“In the Mood for Love” and the Gendered Uniforms of Modernity

Kar Wai Wang’s 2000 film In the Mood for Love vividly captures not only a romance between two neighbors who find their spouses in an adulterous relationship, but also the sartorial choices that show Hong Kong in the 1960s caught between East and West.

To make reference to the broader historical framework, Hong Kong developed separately from the rest of China owing to its special relationship with the British who acquired a 99 year lease on the island. While China was in the midsts of communism and famine, Hong Kong stood as a beacon of capitalism and entrepreneurship in the East. Many Western companies set up offices in Hong Kong to have a stake in Asia, but one mediated by a familiar power: the British. The introduction of Western businesses and Western business techniques gave rise to domestic companies owned by citizens of Hong Kong who have made the city a global economic powerhouse with a commanding role in the finance industry.

In the Mood for Love

Despite this Western flair, Hong Kong never completed shed its China roots and this is evident in the 2000 film In the Mood for Love as evidenced in the above scene where Mrs. Chan is saying goodbye to her boss who is leaving to have dinner with his wife. The boss is depicted in a Western style suit with distinctly modern influences. His suit is excellently tailored, perfectly terminating at his shoulders. The sleeves are precisely long enough to reveal the edge of his light blue shirt with French cuffs and the subtle, yet sophisticated cufflinks. His tie features a modern paisley pattern that terminates exactly above his belt buckle that widens ever so slightly as it moves from top to bottom.

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In contrast, one of the few shots where Mr. Chow is fully visible reveals a distinctly different character. His tie, unlike Mrs. Chan’s boss visibly clashes with his shirt. Furthermore, it is far wider at the bottom than at the top. Such is a fashion style commonly associated with a tacky used car salesman. Finally, he is tied it inappropriately such that it falls when standing where his zipper begins rather than where ending above his belt buckle as shown by Mrs. Chan’s boss.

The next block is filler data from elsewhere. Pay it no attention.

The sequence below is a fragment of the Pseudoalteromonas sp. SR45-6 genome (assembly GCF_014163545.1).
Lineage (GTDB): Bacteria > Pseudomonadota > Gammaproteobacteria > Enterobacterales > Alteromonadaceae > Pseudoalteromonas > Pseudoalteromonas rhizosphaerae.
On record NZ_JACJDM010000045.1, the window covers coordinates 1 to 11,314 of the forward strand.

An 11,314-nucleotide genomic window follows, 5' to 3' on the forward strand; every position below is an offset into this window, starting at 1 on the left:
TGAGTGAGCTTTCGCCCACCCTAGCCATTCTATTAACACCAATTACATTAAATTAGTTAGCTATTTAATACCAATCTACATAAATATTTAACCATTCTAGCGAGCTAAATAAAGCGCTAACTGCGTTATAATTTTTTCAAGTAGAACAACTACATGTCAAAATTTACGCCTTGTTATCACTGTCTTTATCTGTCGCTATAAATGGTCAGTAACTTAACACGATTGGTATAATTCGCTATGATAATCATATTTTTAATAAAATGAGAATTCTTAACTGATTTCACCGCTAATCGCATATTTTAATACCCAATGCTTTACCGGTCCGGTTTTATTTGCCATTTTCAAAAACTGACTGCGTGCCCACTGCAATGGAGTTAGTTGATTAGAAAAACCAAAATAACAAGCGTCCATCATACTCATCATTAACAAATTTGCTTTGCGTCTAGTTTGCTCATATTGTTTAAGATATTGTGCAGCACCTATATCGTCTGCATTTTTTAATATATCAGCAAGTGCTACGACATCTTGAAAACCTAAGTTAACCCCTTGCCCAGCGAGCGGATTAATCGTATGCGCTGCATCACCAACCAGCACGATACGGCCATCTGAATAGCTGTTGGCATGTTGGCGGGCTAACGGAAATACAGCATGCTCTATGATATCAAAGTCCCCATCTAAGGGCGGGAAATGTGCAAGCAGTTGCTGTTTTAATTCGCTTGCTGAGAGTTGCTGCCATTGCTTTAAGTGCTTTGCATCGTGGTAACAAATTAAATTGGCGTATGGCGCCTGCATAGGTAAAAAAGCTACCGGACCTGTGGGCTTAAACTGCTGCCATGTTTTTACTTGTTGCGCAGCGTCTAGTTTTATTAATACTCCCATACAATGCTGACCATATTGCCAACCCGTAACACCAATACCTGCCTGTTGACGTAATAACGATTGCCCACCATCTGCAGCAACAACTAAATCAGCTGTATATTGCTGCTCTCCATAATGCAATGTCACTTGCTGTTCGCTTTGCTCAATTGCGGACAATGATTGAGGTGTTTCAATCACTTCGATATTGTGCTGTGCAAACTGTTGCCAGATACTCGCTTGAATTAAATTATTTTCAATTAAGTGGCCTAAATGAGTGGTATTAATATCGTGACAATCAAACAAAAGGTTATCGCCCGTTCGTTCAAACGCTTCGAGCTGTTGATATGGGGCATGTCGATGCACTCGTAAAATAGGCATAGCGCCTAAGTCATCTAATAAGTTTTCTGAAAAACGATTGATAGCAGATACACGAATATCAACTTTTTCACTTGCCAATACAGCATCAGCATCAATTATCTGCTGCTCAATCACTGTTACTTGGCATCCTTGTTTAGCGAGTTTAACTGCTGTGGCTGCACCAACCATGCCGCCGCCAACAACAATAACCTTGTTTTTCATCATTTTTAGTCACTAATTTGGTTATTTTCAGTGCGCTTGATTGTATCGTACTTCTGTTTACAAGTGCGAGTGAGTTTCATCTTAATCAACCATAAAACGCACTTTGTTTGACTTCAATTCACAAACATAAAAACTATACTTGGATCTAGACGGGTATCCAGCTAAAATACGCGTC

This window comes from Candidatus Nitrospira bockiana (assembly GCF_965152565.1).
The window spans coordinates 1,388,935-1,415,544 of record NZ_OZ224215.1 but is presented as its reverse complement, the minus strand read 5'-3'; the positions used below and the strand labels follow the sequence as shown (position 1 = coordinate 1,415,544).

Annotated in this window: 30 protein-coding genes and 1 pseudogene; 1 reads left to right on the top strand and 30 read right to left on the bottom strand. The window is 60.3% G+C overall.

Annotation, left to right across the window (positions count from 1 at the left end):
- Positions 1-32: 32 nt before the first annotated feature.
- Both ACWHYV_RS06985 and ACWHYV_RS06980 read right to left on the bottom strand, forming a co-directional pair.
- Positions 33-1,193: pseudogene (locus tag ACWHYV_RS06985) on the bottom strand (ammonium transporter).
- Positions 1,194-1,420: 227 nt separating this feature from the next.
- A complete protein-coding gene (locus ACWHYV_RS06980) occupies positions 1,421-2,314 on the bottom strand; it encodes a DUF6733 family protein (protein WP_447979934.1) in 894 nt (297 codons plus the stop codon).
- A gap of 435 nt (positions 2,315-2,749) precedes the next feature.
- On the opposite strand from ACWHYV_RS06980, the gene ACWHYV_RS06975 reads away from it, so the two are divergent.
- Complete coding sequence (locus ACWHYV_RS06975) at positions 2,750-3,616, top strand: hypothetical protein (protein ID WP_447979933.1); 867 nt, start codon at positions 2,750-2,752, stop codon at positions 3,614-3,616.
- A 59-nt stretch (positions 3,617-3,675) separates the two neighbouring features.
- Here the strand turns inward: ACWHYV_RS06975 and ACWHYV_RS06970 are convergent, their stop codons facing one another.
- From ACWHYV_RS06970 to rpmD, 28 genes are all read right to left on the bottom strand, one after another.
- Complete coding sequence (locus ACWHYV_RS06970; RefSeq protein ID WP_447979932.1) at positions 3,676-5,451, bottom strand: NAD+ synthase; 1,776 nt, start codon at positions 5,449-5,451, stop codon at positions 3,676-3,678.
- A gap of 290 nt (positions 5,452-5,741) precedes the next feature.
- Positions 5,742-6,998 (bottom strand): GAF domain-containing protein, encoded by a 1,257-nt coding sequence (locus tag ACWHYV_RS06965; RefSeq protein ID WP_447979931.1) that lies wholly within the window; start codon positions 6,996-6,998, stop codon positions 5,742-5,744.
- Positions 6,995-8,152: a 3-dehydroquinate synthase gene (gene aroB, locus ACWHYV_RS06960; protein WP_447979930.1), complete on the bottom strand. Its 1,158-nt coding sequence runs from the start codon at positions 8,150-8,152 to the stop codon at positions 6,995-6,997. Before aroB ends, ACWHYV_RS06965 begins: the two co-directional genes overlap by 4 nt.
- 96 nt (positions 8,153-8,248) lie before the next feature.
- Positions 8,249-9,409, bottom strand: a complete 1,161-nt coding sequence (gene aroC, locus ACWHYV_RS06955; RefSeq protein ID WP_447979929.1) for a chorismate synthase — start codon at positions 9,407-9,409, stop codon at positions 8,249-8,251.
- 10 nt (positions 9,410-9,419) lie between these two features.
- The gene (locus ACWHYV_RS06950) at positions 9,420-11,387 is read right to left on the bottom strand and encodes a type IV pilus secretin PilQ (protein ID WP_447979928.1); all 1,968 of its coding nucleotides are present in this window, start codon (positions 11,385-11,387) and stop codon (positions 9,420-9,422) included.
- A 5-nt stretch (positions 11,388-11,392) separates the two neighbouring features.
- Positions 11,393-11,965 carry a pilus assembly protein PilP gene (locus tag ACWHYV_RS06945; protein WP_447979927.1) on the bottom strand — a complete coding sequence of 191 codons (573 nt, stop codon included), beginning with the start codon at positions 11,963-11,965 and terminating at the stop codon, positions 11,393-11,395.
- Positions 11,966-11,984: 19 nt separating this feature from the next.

What this suggests is an incomplete adoption of Western fashion trends that unfolds along class lines. Her boss, the owner of a successful import/export business whose business spans across the globe likely has both the exposure to Westerners through business meetings and the financial resources to appropriately wear Western clothing. Mr. Chow, a low level functionary at a print company, likely has little exposure to such people and his needing to rent a room speaks to lacking much disposable income. What matters for Mr. Chow, who is an archetypal common white collar male in 1960s Hong Kong, is the appearance of being Western rather than complete adoption of their sartorial forms.

Both Mr. Chow and Mrs. Chan’s boss’s clothing choices stand in stark contrast to hers. She is seen wearing a high collared Qipao that evokes images of Shanghai in the 1920s and 1930s. Unlike them, however, her clothing features very rich and vibrant colors of purple and yellow in complex flowing patterns. Such complex patterning is made possible by dyes and techniques of modern clothing manufacturing. Furthermore, it is sleeveless. The lack of sleeves, vibrant colors speak to a marked departure from early Qipao styles dominated by floral images, the color red and short sleeves. She is also seen later carrying a western style not unlike those you would see sold today in Western department stores and boutiques.